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Asparagus – a Vegetable Worth Stalking

I’ve been a dietitian for over 20 years and the power of food still amazes me. Foods from the earth, like avocados, arugula, and asparagus, are quite literally life-giving foods! They are packed with vital nutrients essential for the health of your body—nutrients you simply cannot get by following a SAD diet (standard American diet).

The SAD way of eating means the bulk of the diet is made up of heavily processed convenience foods loaded with salt, sugar, and inflammatory fats—substances that rob your body of good health. Even sadder is how these foods trigger your brain to release opioids and dopamine—both feel-good chemicals that actually compel you to overeat. So you see, frequent consumption of calorie-dense, processed foods may alter your brain responses in a way that makes you eat more.

Even if your stomach hasn’t seen a vegetable in years, the human body is super resilient and will adapt to prefer more wholesome foods…but only if it’s fed more wholesome food.

The Life-Giving Power of Asparagus

Unlike carrots and potatoes, asparagus probably isn’t a staple vegetable in your kitchen. However, you might want to consider adding it to your list because it’s loaded with important vitamins, such as vitamin K. Just one cup of cooked asparagus meets your vitamin K needs for the day, an essential nutrient involved in blood clotting and bone health. So if you happened to scrape up your knees after falling off your bike, vitamin K protects you from bleeding out, and at the same time safeguards your bones. Life-giving? Yes, I’d say so!

Asparagus also happens to be rich in prebiotic fiber, a type of fiber that acts like “food” to support the growth of healthy bacteria in your gut.

Asparagus: Storage and Cooking

Asparagus is one of the first spring vegetables ready to harvest in Ohio. It begins to pop out of the ground in early April. Fresh asparagus comes in three varieties: green, white, and purple. You can also find it in frozen and pickled forms!

To store fresh asparagus, place the ends upright in a shallow tray of water. This will keep them sweet and tender.

Asparagus can be boiled, steamed, roasted, sautéed, broiled, grilled, and pan-roasted. It cooks up in minutes and can be added to salads, pizzas and stir-fries! Just be sure to snap off the woody, inedible ends of asparagus before cooking.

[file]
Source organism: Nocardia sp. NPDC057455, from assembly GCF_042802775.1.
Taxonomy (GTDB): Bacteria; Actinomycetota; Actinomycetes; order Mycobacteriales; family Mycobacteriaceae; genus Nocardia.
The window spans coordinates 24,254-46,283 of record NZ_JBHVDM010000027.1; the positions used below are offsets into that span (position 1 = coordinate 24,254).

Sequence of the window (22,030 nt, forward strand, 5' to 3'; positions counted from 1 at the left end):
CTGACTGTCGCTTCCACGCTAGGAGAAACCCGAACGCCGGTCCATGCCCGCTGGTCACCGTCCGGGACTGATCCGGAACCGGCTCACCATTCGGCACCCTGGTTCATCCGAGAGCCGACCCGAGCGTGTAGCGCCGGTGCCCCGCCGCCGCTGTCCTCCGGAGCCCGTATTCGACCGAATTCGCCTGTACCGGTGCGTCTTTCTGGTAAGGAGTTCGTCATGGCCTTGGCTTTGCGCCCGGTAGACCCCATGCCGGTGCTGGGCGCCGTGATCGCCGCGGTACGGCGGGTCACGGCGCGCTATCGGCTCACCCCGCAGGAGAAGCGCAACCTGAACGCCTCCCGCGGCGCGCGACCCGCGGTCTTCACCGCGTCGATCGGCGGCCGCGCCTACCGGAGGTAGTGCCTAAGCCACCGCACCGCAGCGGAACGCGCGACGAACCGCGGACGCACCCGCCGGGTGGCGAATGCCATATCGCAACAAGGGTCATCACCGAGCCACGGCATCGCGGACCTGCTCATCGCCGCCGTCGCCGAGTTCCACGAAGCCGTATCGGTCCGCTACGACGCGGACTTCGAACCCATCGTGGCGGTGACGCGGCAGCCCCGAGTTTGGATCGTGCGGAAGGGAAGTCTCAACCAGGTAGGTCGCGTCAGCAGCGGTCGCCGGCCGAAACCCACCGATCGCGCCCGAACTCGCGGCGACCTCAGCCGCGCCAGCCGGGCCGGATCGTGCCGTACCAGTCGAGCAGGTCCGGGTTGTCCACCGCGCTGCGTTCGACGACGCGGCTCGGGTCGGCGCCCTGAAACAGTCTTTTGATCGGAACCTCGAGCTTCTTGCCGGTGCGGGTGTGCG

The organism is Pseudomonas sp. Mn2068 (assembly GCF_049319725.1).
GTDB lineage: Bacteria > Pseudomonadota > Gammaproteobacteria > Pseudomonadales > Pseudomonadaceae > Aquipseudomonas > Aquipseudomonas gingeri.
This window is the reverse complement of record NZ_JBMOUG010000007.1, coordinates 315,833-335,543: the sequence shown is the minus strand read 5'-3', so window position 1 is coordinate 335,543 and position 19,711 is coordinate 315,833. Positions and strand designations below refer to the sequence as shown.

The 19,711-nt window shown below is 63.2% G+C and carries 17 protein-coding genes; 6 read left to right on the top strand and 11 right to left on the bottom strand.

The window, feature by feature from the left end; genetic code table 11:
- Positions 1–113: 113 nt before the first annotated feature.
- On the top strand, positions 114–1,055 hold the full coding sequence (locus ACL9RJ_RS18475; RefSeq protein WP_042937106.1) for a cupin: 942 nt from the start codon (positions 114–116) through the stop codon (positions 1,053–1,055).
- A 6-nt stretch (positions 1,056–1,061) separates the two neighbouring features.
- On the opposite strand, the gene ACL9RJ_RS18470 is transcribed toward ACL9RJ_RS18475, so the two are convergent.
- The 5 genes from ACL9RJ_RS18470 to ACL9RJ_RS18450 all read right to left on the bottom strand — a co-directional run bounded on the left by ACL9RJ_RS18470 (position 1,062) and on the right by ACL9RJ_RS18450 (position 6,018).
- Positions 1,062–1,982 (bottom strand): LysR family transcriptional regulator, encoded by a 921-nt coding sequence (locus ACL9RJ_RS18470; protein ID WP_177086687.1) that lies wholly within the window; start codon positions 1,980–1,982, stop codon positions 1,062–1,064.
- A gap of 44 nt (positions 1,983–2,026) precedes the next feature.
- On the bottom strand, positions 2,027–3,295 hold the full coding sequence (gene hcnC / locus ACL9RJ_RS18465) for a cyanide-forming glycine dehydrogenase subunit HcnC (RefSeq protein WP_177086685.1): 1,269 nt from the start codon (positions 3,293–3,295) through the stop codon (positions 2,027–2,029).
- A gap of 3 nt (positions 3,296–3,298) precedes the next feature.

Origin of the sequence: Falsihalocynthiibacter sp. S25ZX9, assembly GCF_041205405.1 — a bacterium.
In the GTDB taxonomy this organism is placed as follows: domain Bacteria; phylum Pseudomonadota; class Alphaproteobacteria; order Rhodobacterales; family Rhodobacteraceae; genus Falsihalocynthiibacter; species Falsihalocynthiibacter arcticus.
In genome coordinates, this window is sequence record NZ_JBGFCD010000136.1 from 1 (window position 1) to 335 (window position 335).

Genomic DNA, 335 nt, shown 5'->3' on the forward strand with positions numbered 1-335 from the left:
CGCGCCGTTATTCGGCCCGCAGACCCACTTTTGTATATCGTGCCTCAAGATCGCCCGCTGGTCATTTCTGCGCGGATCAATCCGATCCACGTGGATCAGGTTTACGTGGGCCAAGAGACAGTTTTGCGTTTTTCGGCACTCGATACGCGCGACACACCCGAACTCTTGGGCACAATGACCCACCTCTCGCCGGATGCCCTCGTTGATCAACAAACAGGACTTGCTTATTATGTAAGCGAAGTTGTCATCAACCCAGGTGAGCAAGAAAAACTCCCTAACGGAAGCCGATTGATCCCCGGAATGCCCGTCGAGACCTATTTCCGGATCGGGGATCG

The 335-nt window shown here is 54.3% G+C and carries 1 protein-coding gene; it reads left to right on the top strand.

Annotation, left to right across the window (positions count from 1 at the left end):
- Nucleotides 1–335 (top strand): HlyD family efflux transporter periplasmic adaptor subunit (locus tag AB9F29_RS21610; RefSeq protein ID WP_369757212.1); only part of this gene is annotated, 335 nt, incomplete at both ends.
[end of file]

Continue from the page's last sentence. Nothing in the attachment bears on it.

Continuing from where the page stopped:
Here are some ideas to get you started:

  • Lightly steam or sauté asparagus and fold into omelets or frittatas along with mushrooms and onions.
  • Check out this week’s recipe for Triple Green Power Salad, a nutritious and delicious combination of three green vegetables: asparagus, arugula, and sugar snap peas!
  • Roast a tray of asparagus and enjoy as a colorful side dish alongside baked salmon.

Food for thought …

Boiled asparagus will turn soggy if overcooked. Boil for 2-4 minutes tops then remove it from the water and add directly to an ice bath (a big bowl full of ice water) to halt the cooking process. The final product will be crisp in texture with a bright green color!

By Melanie Jatsek RD, LD
Heinen’s Chief Dietitian, Melanie Jatsek believes that the answer to a strong, healthy and vibrant body lies within. She graduated cum laude from the University of Akron, earning a degree in Nutrition & Dietetics and has over 20 years of experience in wellness program development, health coaching and professional speaking. As a published author of three books and registered dietitian for Heinen’s Grocery Store, Melanie offers programs, services, and tools to help Heinen’s customers take inspired action to build the healthy body they were meant to live in…without giving up their favorite foods.

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